More lockdown news, 24 Mar 20
Now the boot’s on the other foot. Carmen is a doctor, although not practising general medicine, and the word here in Spain is that all doctors in Spain should be ready to man the hospitals in the event of an increase in admissions and/or the loss of staff due to contagion. She has said that if she has to go, she will, and that she will not come back to the house once she has left, until the crisis has passed and she is confirmed as non-contagious.
I don’t often think about my Army service. That part of my life is long gone and although I have lots of memories, good and bad, it stays in the past. I still stay in contact with ex-Service friends, those friendships forged in often difficult and dangerous places, as well as cushy postings, will always be strong.
But now I am beginning to understand the feelings the Service wives must have had when their husbands were suddenly called away to some trouble spot or other, no real appreciation of the danger they were likely to face, when they were likely to return and at times where they were actually going. Hats off to them, there’s nothing worse than being left in the dark. And let’s not forget the soldier husbands whose wives were also serving and would be called away under exactly the same conditions, leaving their husbands behind. It was not permitted for a husband and wife to serve in the same theatre of war.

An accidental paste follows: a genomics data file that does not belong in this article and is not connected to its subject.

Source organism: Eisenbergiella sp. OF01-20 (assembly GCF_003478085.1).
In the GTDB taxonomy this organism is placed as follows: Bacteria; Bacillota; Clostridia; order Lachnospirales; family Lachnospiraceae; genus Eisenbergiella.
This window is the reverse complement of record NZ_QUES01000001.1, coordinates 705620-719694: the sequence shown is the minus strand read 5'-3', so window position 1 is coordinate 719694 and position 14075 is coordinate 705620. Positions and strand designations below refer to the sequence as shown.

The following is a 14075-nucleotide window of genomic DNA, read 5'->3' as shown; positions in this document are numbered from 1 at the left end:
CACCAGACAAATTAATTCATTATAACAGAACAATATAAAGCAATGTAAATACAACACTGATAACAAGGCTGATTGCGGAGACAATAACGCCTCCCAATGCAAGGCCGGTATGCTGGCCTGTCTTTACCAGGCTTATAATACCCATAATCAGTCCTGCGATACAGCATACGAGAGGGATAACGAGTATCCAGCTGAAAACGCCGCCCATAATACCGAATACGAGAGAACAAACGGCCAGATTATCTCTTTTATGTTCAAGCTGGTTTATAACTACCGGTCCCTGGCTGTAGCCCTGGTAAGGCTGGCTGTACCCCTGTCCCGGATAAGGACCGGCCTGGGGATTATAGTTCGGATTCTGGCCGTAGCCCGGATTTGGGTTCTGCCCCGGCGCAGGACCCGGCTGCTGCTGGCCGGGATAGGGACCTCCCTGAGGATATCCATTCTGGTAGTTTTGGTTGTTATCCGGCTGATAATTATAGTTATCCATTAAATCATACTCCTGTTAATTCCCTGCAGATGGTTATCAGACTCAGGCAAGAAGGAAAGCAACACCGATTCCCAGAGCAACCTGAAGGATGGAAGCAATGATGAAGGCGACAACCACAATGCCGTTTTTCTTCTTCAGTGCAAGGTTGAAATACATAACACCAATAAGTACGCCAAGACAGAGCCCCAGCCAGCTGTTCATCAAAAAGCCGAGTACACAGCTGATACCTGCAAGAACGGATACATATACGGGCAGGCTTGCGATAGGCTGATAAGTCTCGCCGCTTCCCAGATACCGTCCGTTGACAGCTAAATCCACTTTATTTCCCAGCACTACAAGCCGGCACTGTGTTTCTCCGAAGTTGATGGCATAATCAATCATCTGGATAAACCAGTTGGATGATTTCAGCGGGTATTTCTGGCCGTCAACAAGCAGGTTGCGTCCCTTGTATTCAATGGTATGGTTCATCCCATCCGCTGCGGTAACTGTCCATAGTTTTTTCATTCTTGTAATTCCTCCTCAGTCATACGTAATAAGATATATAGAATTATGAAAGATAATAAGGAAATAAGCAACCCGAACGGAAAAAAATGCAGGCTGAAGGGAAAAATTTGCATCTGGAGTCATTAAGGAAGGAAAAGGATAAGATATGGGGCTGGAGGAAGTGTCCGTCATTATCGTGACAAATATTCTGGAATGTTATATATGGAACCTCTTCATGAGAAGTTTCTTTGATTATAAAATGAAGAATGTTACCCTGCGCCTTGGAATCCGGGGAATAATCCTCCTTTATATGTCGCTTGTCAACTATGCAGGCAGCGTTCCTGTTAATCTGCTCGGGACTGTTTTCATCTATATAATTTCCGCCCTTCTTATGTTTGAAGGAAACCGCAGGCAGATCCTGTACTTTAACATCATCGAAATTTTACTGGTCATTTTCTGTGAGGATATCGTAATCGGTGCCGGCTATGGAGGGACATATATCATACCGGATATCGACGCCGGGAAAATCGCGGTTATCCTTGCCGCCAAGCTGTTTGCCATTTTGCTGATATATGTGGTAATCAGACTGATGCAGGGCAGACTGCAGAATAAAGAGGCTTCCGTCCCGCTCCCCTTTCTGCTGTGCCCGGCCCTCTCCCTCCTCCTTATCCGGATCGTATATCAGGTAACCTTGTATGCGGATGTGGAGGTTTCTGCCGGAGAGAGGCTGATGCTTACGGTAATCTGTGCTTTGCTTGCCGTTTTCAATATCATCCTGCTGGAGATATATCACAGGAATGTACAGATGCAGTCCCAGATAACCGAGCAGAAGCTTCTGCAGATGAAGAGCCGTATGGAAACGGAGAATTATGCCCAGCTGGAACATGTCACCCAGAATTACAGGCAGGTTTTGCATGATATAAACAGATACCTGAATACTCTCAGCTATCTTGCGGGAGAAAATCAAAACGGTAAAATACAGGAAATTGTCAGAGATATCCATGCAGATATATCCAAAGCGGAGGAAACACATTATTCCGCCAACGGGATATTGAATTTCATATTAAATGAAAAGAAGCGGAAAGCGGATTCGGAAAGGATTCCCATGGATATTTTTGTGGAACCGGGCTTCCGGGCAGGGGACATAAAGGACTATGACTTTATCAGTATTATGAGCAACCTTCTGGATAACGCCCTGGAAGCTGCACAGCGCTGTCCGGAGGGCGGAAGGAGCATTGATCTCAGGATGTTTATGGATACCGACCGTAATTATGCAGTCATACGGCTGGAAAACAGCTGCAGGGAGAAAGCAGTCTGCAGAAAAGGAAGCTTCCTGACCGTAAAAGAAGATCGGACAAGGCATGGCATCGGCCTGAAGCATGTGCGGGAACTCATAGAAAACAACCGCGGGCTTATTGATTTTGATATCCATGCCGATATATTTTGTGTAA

For us soldiers, we were young and had each other to talk to and support each other, and often felt excited about going off to save the world. Carmen’s Hippocratic oath is similar to the Oath of Allegiance we soldiers took, she can be struck off for not doing her duty just as we could be dishonourably discharged for not doing ours. So she feels that morally and ethically, if she is needed, she must go and indeed, like all doctors, nurses and front-line emergency staff, wants to help if she can. It comes with the territory.
That would leave myself and my daughter confined to the house. Not a bad thing, she is very sensible for her age but I know she will miss her mother, as will I. We are in a much more enviable situation than most. We have three acres of garden to roam around, although the weather is a bit inclement and even cold and rainy. The local supermarkets deliver to the door so there is no shortage of supplies. We have Skype, FaceTime, Facebook, email, WhatsApp and Uncle Tom Cobley and all, so are not really isolated, in fact, far from it. I was talking to a friend in Australia yesterday and my family in UK send messages every day. In fact, we have to allocate a time for social chit-chat outside of homework and chores that take priority. Not a bad discipline to get into and one that can stay in force when this Is all over.
Writing this is a sort of diary, and I will try to write often, if not daily, and open a special page on my writers website, www.ronpotter.org to remember this period in our lives.
And I will try to write some more funny stories, of which I have a fund, to keep the mood light.